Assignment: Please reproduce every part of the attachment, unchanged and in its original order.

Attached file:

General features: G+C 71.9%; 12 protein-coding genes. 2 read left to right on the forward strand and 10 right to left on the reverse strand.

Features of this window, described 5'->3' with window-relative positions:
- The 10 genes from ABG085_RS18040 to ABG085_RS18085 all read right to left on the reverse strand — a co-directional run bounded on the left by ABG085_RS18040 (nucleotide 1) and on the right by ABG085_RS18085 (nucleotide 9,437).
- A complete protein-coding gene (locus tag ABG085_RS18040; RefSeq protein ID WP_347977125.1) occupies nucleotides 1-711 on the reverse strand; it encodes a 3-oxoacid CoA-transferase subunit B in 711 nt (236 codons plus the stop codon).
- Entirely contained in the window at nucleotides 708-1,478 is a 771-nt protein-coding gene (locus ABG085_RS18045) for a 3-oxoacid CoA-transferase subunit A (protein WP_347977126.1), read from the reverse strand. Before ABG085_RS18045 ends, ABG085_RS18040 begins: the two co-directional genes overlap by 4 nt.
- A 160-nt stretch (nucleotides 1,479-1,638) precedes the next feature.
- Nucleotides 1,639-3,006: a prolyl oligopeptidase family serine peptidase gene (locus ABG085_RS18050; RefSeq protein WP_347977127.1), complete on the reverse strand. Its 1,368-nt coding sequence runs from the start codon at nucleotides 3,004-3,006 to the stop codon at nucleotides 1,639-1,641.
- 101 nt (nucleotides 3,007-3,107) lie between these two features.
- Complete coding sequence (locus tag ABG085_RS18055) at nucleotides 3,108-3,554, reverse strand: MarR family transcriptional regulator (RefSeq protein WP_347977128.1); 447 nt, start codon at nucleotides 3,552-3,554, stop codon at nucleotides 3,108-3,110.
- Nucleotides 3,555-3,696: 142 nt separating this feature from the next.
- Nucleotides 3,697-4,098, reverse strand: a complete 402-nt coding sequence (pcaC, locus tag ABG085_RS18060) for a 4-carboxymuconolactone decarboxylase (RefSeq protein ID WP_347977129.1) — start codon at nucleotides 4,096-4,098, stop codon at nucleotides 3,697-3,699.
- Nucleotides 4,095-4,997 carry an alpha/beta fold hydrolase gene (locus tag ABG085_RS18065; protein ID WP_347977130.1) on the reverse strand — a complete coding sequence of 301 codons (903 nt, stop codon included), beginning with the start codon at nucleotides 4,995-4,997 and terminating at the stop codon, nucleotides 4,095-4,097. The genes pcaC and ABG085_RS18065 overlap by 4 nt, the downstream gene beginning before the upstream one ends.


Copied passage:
General features: G+C 71.9%; 12 protein-coding genes. 2 read left to right on the forward strand and 10 right to left on the reverse strand.

Features of this window, described 5'->3' with window-relative positions:
- The 10 genes from ABG085_RS18040 to ABG085_RS18085 all read right to left on the reverse strand — a co-directional run bounded on the left by ABG085_RS18040 (nucleotide 1) and on the right by ABG085_RS18085 (nucleotide 9,437).
- A complete protein-coding gene (locus tag ABG085_RS18040; RefSeq protein ID WP_347977125.1) occupies nucleotides 1-711 on the reverse strand; it encodes a 3-oxoacid CoA-transferase subunit B in 711 nt (236 codons plus the stop codon).
- Entirely contained in the window at nucleotides 708-1,478 is a 771-nt protein-coding gene (locus ABG085_RS18045) for a 3-oxoacid CoA-transferase subunit A (protein WP_347977126.1), read from the reverse strand. Before ABG085_RS18045 ends, ABG085_RS18040 begins: the two co-directional genes overlap by 4 nt.
- A 160-nt stretch (nucleotides 1,479-1,638) precedes the next feature.
- Nucleotides 1,639-3,006: a prolyl oligopeptidase family serine peptidase gene (locus ABG085_RS18050; RefSeq protein WP_347977127.1), complete on the reverse strand. Its 1,368-nt coding sequence runs from the start codon at nucleotides 3,004-3,006 to the stop codon at nucleotides 1,639-1,641.
- 101 nt (nucleotides 3,007-3,107) lie between these two features.
- Complete coding sequence (locus tag ABG085_RS18055) at nucleotides 3,108-3,554, reverse strand: MarR family transcriptional regulator (RefSeq protein WP_347977128.1); 447 nt, start codon at nucleotides 3,552-3,554, stop codon at nucleotides 3,108-3,110.
- Nucleotides 3,555-3,696: 142 nt separating this feature from the next.
- Nucleotides 3,697-4,098, reverse strand: a complete 402-nt coding sequence (pcaC, locus tag ABG085_RS18060) for a 4-carboxymuconolactone decarboxylase (RefSeq protein ID WP_347977129.1) — start codon at nucleotides 4,096-4,098, stop codon at nucleotides 3,697-3,699.
- Nucleotides 4,095-4,997 carry an alpha/beta fold hydrolase gene (locus tag ABG085_RS18065; protein ID WP_347977130.1) on the reverse strand — a complete coding sequence of 301 codons (903 nt, stop codon included), beginning with the start codon at nucleotides 4,995-4,997 and terminating at the stop codon, nucleotides 4,095-4,097. The genes pcaC and ABG085_RS18065 overlap by 4 nt, the downstream gene beginning before the upstream one ends.